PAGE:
Antarctica - a diversity of life in waiting

Antarctica Heading


"States shall cooperate in a spirit of global partnership to conserve, protect and restore the health and integrity of the Earth's ecosystem."

Principle 7, Rio Declaration, United Nations Earth Summit 1992.

Antarctica's Dry Valleys have long been regarded as the closest thing on Earth to the surface of Mars – a cold, lifeless desert.

Using modern molecular techniques, University of Waikato researchers tell a different story. Soils once thought to be sterile now appear to support an unexpectedly high diversity of microbial organisms, waiting for water and/or food to burst into life.

Having led New Zealand in terrestrial biological research in Antarctica for more than 25 years, the University of Waikato is now taking part in a multinational International Polar Year (IPY 2007-9) initiative designed to spark a new era in polar research. The last such year, 50 years ago, was marked by the founding of Scott Base and the beginning of New Zealand's cooperation with the US science programme in Antarctica.

The IPY project led by Waikato, in collaboration with the US National Science Foundation, is designed to study biocomplexity in the Ross Sea and draws together a team of 15 biologists, hydrologists, chemists and geologists from several universities here and overseas. Four of the scientists, including project leaders Professors Allan Green and Craig Cary, are Waikato biologists who will bring together a breadth of separate ongoing Antarctic research on lichens and mosses, microbial diversity, and small invertebrate fauna.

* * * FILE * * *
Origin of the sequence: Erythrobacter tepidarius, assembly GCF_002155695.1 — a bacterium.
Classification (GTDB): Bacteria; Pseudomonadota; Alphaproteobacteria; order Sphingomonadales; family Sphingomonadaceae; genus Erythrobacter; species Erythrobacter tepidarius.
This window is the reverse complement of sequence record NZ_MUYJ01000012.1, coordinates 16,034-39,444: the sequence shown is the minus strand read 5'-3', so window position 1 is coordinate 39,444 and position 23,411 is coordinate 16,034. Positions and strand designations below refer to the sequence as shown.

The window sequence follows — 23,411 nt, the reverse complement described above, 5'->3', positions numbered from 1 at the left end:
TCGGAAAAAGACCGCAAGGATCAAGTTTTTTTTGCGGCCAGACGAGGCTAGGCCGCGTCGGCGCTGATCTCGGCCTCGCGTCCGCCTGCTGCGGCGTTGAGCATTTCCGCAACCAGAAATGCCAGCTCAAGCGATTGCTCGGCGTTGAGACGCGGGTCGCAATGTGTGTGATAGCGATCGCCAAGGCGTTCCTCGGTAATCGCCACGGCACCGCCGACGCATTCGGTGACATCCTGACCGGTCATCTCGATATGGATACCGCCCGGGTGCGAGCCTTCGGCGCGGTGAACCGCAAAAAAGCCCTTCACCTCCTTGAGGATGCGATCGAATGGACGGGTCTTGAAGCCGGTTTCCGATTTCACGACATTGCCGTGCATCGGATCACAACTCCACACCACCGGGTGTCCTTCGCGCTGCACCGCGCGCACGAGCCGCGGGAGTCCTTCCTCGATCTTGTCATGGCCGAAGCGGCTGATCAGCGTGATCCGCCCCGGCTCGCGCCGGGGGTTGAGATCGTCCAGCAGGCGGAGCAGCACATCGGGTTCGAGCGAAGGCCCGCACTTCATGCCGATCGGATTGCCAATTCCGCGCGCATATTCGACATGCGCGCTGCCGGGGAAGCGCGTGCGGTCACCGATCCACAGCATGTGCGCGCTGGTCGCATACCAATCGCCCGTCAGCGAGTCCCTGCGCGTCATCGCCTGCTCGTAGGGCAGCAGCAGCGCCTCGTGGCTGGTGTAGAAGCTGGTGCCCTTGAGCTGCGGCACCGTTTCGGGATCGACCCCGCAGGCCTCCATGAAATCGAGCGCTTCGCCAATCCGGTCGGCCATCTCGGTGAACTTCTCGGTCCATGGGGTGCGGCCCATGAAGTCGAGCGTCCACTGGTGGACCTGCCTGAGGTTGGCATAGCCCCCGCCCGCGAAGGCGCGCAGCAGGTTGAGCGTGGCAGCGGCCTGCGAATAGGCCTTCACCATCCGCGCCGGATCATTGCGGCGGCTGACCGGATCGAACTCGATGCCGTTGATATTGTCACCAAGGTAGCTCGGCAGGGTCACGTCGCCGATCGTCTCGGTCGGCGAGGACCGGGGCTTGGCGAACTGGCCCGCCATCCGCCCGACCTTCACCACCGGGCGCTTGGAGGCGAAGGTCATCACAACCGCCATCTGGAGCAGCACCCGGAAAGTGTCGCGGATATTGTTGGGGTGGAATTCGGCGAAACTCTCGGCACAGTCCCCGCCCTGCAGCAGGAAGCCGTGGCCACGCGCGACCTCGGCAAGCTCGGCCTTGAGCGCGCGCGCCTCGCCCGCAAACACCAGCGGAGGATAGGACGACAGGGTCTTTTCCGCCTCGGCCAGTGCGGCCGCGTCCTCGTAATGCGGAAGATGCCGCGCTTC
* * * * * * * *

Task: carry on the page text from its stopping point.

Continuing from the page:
Biocomplexity is ecosystem research at a level above biodiversity. It examines organisms and their community structure, as well as interactions between them and the environment. It is an area of science that has moved beyond studying individual species to studying the "big picture" in order to inform efforts to protect or manage the environment, or to be able to forecast effects of climate change. The simplicity of the terrestrial biology system in Antarctica provides a unique opportunity to develop ecosystem research to a high level of sophistication.

External funding gratefully acknowledged: National Geographic Society, Antarctica New Zealand, and Foundation for Research, Science and Technology.


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